You can blame the people pulling the trigger.

An extremist is insane.
Be they Christian or Buddhist or Catholic or Muslim.
Be as far right or left of the political divide as you wish.
Just not too far.
Be as devout and as pious and as proud of your chosen religion as you feel you must.
Where religion and politics intersect, be fervent and aware and earnest and also be open and appraising and smart. Stand your ground, by all means. All the while, let those around you stand theirs too.
There is plenty ground to go around.

I have been away from the keyboard for quite some time.
A new house, a new job, kids starting a new year in new schools in a new town. We have been busy, hectic at times and it pains me to acknowledge, it takes something like this to fire my emotional output.
Too often the word ‘tragedy’ is bandied about but now we have one, yet again in the city of Christchurch. So much that place has suffered and so often there are setbacks to recovery.
But, 15/3/2019 contained no force of nature, no random act of seismic power. People did this and they did it to each other.
I just don’t get it.

Video footage taken and posted by  the perpetrator, as if his actions and those of his mates were somehow significant, as if they had some point, some depth we all needed to become aware of. Bad enough and all as he defiantly gives the impression he is proud of his actions.
And in so doing, he drives the final nail into the coffin which contained the innocence of this nation. The perceived innocence at least.

The New Zealand Wars, Tiriti o Waitangi, Think Big, Nuclear Free. Big issues, big standpoints with different results or none at all.
In regards to our nations stance on the nuclear issue, we watched a ship blown up and sunk in one of our harbours, at the cost of a life. State sponsored terrorism.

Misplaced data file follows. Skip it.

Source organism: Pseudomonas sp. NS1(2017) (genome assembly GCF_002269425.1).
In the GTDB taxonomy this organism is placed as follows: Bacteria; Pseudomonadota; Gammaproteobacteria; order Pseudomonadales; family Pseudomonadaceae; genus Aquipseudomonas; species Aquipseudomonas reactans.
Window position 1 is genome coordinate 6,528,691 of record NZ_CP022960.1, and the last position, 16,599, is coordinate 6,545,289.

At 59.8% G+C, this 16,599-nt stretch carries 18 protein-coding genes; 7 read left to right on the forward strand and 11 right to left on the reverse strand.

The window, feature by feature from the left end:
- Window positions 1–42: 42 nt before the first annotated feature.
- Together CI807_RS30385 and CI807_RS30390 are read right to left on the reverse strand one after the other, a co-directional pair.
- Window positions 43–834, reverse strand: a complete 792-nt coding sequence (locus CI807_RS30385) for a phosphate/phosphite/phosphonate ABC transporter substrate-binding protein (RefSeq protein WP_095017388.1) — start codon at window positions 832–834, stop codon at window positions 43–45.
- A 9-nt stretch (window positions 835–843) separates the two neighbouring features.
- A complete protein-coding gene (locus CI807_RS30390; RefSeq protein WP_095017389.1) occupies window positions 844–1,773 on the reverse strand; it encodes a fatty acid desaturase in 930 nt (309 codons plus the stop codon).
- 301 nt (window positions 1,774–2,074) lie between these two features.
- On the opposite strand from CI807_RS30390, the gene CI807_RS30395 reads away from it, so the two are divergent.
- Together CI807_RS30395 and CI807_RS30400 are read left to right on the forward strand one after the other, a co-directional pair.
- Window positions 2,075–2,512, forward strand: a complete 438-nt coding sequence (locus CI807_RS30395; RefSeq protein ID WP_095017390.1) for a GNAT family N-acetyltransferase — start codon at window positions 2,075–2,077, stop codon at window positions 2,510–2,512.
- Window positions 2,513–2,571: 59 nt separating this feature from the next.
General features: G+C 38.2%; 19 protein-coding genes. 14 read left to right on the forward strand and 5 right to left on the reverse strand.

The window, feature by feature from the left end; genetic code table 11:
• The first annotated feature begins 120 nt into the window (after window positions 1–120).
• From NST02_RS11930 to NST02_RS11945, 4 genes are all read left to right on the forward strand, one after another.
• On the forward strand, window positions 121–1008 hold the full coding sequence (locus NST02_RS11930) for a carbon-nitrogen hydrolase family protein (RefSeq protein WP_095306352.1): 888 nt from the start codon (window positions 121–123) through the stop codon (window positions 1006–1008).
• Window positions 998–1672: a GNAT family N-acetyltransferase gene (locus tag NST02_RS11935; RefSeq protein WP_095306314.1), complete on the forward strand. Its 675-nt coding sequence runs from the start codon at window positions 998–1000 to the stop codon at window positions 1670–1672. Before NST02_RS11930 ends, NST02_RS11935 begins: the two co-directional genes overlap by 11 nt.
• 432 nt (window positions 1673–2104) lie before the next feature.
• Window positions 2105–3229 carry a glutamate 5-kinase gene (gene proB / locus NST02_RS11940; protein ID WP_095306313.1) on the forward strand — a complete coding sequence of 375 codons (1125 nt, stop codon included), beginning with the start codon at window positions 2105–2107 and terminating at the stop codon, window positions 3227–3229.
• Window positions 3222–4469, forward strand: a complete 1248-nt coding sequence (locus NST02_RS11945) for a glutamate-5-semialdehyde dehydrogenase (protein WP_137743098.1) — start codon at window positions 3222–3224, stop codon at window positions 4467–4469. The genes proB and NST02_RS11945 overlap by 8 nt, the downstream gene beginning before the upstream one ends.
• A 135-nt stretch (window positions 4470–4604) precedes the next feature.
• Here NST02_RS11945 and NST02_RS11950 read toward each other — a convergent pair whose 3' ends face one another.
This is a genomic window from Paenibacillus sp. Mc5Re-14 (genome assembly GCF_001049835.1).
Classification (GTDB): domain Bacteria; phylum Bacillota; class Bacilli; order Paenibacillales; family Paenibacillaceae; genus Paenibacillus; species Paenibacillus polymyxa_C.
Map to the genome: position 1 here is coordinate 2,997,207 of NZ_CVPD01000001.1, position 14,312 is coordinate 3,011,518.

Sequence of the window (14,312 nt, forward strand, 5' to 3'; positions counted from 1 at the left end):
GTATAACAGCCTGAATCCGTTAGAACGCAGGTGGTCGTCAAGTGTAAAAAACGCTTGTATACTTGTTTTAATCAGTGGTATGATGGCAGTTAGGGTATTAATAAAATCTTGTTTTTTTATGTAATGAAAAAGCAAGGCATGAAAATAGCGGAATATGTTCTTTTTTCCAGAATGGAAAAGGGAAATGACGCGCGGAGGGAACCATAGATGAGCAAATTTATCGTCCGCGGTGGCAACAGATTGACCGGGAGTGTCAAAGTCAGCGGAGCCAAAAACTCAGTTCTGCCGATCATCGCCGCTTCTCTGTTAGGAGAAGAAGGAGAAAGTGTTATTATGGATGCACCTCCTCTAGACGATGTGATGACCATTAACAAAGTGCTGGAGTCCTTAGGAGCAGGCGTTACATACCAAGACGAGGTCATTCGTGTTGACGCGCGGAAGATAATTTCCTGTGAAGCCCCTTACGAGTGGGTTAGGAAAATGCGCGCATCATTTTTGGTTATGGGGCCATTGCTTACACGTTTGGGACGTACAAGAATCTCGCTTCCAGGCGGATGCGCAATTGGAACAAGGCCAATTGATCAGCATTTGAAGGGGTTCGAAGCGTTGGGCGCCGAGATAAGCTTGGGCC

Now the argument, and the terrifying response, seems to be over immigration. Delivered to us, it would seem, at the hands of an immigrant.
How is Australian Immigration gonna like getting this one back?

Because our Prime Minister is right. Jacinda Ardern is correct in telling us that this man, immigrant or not, is not one of us. He does not belong.
If his colleagues are Kiwi born and raised, then they too no longer belong.
They are not New Zealanders.
Not true, died in the wool (merino) New Zealander’s. They are white trash filthy scum and white trash scum should be stateless.

I know New Zealand is not the land of milk and honey.
No, wait…it is!
We are Godzone, we are small and far away and exotic and beautiful and clean and green and we are friendly and accommodating and yes, we are innocent.
We are non-threatening and we are courageous and we are forthright and earnest, trying our best in every endeavour and we do get so much of it right.
We smile because, generally, we are fed and housed and educated and yes, we are loved.
Kiwis don’t fear you because we don’t threaten you.

Number One’s math teacher is Palestinian. English is not his first language and I think he knows some of the kids find it hard to understand him at times.
But kids don’t want to send him back from where he came. Kids want a day off to wave banners and moan about the environment.After all, aren’t numbers a language in themselves? A language I can’t understand either.
Think. How is his night? Does he spend his night in fear? Does he worry, as he bends in prayer, that all he will be delivered was a bullet to the back of his skull?

Palestinian mathematics teachers are welcome in this town, on this island, in this country.
Bangladeshi cricketers are welcome and Pakistani grocers and Afghani accountants Uzbek truck drivers and who ever from where ever.
Extremists from Australia or Christchurch or Matamata or Culverden or wherever, aren’t.

But this isn’t really about race or creed or colour.
15/3/2019 Christchurch was about ego. It was about exclusion and loss and a sense of entitlement, a misguided notion of where the wrongs of the world are and how best to put them right.
This was about kitten stranglers, about kids who used to pull the legs off spiders just to watch the poor creature, and the poor gathered boys and girls, squirm.

This was not about Islam.

This was not about New Zealand.

I watched rugby tonight. My kids watched TV. We ate as a family. We remained ‘we’ even as my wife’s tears were justified and I battle to contain my anger.

Tears for Islam
Tears for Christchurch
Tears for New Zealand
Yes, tears for the people and families directly involved. Tears for the police and emergency services and all those who will now be involved mopping it all up, no doubt for years to come.

Tears for humanity.
Just when will we get that right?